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Amsterdam represented not only a consolidation but also an end to what I call "institutionitis", the obsession with institutions which affects Eurocrats, politicians and commentators alike. I hope that we can now move on to deal with the issues which concern our citizens--jobs, environment, crime and human rights--and to concentrate on the historic task which we are now beginning with the UK presidency of the European Union: the successful launch of a European currency; and enlargement--the reunification of Europe after the bitter divisions of the Cold War.

For Britain, Amsterdam also represents the normalisation of our relationship with our partners in Europe and the beginning of constructive engagement. For Europe as a whole the treaty substantially, though not entirely, provides the basis on which we can start that process of enlargement. Under the British presidency we shall launch the European conference on 12th March and the enlargement negotiations at the end of next month, a process which will consolidate peace, democracy and security in a wider Europe. It is an historic opportunity and an obligation which we shall fulfil.

That is the context. I hope that in this debate we can also discuss the detail of the treaty on its merits. Looking at the list of speakers, I recognise that it may be a forlorn plea, but I hope we can do so without starting from the assumption that every provision, no matter how minor or benign, and no matter what its evident advantages, must somehow contain some snare simply because it is in a European treaty, supposedly thrust on us by Brussels and a conspiracy of foreigners.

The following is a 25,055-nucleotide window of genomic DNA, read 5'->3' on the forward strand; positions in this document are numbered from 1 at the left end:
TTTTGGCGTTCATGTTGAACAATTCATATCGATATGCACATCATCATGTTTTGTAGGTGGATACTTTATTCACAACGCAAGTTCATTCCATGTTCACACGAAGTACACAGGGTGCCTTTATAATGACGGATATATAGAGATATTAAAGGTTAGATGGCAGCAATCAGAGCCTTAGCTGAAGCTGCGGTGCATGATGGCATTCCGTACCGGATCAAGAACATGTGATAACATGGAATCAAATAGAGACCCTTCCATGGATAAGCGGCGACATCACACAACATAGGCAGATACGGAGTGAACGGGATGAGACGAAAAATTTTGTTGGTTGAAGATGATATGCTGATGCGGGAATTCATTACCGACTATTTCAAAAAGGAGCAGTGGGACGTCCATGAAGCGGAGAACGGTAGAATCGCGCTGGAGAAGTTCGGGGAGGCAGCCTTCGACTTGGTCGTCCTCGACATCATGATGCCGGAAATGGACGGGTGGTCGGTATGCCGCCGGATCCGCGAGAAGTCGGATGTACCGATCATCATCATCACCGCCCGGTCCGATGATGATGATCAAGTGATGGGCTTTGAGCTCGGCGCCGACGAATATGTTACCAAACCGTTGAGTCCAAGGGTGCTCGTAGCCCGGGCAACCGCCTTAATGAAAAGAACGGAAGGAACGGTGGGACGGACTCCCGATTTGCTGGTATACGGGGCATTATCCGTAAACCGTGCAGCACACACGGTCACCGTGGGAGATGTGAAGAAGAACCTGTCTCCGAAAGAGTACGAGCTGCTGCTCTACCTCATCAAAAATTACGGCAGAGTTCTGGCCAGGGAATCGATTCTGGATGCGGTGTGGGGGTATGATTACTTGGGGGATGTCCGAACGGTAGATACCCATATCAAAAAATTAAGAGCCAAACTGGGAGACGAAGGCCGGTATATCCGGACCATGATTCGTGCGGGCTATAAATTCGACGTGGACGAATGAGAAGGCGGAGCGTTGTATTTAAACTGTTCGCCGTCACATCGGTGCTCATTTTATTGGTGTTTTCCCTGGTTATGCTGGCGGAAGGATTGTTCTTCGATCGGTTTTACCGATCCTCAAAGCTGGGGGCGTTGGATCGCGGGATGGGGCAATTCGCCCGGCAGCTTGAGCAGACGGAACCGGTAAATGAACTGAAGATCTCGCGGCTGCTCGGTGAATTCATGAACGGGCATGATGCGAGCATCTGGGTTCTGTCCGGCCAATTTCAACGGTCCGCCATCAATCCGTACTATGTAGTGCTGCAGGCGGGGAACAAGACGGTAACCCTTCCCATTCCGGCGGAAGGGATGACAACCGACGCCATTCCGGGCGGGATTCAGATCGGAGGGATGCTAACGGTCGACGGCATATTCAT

I am the first to recognise that the Treaty of Amsterdam is not a perfect text in every way. I do not wish to grind your Lordships down with a detailed presentation on every sub-paragraph, though I am confident that much of the detail of the treaty will receive proper and full attention in later stages in this House. However, I should like to draw to your Lordships' attention in broader terms some of the practical advantages which the treaty represents for both Britain and Europe. I hope to show that the changes are neither quite as modest as some suggest nor as dangerous as some claim.

First, the treaty begins to address the concerns of the citizens of Europe--for example, the widespread concern about crime. In the field of police and judicial co-operation in criminal matters, the treaty sets out clear objectives for the Union and makes available to the Council new instruments which will improve decision-making and effective co-operation. International criminals--the drug barons and international terrorists--are increasingly agile in pursuing their nefarious trade across international borders. The Union must develop the means to combat them. The treaty marks a step forward in this respect.

The treaty also introduces new provisions on openness and transparency in the Union so that the interested citizen can find out what is being done in his name. It has long been a valid criticism in this House and elsewhere that Europe operates with too much secrecy. Amsterdam begins to set that balance right.

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There are also improvements which address citizens' concerns--the environmental dimension, consumer protection and anti-fraud provisions. They offer important and significant steps towards addressing genuine, popular concerns throughout the Union and should be welcomed in this House.